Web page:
This piece in Science says something that needs to be said louder and more publicly. If you live in the US, you’ve surely seen various cancer treatment centers talking about their personalized therapy plans, and especially how they’ll tailor things to your DNA sequence and so on. You would get the impression that we have an arsenal of specifically targeted cancer therapies, waiting for patients to get their tumors sequenced so they can be paired with the optimal treatment.
That’s not true. I wish it were, but it just isn’t. And I fear that a lot of patients and their families actually believe that it is, which can make for some bad decisions (both medically and financially). I can hardly blame them much, though, because for years now there’s been a ceaseless flow of stories in the press about targeted therapies, genomic sequencing of patients, breakthroughs, advances, new DNA this and advanced sequence that and on and on. I think it’s safe to say that the average patient does not have the time nor the expertise to keep up with the actual biomedical literature, and thus relies on headlines and advertisements for an impression of the field, and that impression is pretty far off of reality.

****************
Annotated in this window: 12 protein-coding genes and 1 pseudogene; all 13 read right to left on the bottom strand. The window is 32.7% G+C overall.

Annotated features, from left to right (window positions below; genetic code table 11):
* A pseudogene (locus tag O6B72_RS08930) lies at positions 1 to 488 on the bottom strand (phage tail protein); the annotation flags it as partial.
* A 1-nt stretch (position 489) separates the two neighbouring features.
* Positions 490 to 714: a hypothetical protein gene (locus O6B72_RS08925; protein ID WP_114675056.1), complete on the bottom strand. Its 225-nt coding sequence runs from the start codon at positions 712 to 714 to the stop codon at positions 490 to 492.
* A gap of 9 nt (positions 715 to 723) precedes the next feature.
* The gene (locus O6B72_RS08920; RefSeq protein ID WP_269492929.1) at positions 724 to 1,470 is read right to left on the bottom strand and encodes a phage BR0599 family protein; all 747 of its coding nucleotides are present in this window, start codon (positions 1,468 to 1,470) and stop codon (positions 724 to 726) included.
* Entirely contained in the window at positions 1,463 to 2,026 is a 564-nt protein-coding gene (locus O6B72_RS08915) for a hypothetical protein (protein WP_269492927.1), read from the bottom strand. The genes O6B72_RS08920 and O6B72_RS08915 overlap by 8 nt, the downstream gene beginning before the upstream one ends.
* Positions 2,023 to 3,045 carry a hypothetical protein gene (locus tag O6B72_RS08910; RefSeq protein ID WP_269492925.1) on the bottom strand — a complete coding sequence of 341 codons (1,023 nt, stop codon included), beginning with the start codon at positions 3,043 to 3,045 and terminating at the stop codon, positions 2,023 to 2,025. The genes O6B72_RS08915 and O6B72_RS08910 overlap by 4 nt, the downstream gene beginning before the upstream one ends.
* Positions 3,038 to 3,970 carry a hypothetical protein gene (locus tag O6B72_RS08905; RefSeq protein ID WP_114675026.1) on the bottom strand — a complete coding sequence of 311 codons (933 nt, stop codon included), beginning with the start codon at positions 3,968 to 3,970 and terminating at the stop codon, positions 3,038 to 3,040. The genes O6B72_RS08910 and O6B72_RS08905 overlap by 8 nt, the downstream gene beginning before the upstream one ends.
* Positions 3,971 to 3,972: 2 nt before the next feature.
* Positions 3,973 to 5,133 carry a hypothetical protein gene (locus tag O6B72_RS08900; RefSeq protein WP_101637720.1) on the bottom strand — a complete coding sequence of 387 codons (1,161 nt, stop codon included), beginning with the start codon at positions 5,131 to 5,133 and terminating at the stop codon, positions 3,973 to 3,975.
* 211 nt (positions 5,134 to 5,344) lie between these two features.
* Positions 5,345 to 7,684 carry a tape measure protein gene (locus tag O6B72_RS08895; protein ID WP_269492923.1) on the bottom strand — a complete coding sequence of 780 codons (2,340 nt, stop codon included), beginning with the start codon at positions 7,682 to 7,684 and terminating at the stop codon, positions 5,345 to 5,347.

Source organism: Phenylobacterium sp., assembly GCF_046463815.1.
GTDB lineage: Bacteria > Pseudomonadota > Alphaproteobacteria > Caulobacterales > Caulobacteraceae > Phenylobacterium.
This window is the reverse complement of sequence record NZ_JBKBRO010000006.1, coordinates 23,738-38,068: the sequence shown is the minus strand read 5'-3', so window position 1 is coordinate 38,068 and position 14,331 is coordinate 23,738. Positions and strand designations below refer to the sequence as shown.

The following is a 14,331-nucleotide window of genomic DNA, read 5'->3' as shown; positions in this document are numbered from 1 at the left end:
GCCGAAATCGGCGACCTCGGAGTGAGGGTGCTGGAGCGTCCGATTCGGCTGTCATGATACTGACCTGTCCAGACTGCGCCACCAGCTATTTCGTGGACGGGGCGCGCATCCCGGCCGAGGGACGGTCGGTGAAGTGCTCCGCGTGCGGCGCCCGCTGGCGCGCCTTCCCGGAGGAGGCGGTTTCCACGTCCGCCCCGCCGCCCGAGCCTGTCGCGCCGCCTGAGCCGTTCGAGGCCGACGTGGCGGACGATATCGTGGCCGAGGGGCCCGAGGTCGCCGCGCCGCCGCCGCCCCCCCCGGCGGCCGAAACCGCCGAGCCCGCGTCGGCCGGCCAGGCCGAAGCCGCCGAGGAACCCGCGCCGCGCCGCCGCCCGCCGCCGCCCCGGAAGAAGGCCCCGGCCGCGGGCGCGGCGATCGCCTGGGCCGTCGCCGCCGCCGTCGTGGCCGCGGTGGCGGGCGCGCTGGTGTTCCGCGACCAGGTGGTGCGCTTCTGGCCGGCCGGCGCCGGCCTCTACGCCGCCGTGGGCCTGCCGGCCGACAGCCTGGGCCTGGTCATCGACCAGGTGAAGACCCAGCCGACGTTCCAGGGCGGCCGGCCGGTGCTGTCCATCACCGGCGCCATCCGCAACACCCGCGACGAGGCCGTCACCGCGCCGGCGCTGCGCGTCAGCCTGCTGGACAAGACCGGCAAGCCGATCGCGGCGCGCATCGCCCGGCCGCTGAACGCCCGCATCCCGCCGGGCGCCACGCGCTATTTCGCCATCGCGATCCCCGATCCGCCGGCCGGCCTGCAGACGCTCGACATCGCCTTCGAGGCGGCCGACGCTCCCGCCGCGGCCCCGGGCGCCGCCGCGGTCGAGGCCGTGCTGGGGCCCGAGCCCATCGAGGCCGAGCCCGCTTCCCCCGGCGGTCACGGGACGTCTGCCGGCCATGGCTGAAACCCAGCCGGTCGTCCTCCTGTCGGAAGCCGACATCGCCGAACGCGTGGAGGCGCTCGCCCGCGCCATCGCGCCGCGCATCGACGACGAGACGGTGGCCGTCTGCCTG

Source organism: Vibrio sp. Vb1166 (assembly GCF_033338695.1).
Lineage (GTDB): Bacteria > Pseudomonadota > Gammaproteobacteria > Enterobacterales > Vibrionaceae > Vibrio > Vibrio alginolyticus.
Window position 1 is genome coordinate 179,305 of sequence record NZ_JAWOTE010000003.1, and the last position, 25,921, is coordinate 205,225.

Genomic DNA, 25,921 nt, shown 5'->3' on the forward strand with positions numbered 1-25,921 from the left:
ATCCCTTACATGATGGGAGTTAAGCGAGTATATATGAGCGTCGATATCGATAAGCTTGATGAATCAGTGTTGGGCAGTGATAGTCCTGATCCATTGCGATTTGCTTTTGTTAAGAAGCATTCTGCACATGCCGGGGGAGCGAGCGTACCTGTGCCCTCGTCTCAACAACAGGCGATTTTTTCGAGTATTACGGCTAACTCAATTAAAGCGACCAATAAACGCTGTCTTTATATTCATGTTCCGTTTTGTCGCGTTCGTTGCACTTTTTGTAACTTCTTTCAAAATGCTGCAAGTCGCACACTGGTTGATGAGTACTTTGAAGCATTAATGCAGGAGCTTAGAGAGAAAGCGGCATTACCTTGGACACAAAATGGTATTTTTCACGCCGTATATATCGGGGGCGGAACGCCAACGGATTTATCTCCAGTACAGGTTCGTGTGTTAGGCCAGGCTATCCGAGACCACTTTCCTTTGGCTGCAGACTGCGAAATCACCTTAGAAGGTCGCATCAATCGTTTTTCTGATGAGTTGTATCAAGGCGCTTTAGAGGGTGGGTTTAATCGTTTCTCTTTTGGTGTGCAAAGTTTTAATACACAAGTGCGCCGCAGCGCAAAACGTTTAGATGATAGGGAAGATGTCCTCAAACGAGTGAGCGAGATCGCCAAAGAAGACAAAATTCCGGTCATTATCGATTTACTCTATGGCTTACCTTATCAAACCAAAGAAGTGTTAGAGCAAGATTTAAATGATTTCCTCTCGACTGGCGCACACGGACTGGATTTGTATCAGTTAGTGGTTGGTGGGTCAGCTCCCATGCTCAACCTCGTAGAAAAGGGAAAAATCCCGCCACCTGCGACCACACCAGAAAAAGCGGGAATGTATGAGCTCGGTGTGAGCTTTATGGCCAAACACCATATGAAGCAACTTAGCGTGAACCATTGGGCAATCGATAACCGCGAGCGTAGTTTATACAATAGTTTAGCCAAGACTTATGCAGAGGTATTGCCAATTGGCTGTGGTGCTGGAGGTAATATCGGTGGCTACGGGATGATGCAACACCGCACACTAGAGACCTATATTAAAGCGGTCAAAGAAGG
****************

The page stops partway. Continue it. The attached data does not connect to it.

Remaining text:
The Science article, which covers a debate at the recent AACR meeting between David Hyman and Vinay Prasad, estimates that only about 15% of patients total are currently even eligible (under FDA guidelines) to have their tumors sequenced in hope of matching with a targeted therapy. About one third-of those may actually benefit from the process in the end. This is not exactly what you’d expect if all you knew about this stuff was what you heard on TV. The thing is, that’s actually a great advance, because the number used to be zero, in both categories. We really are making progress, and the people who can benefit really can benefit. It’s just that there aren’t nearly as many of them as we’d like, not yet.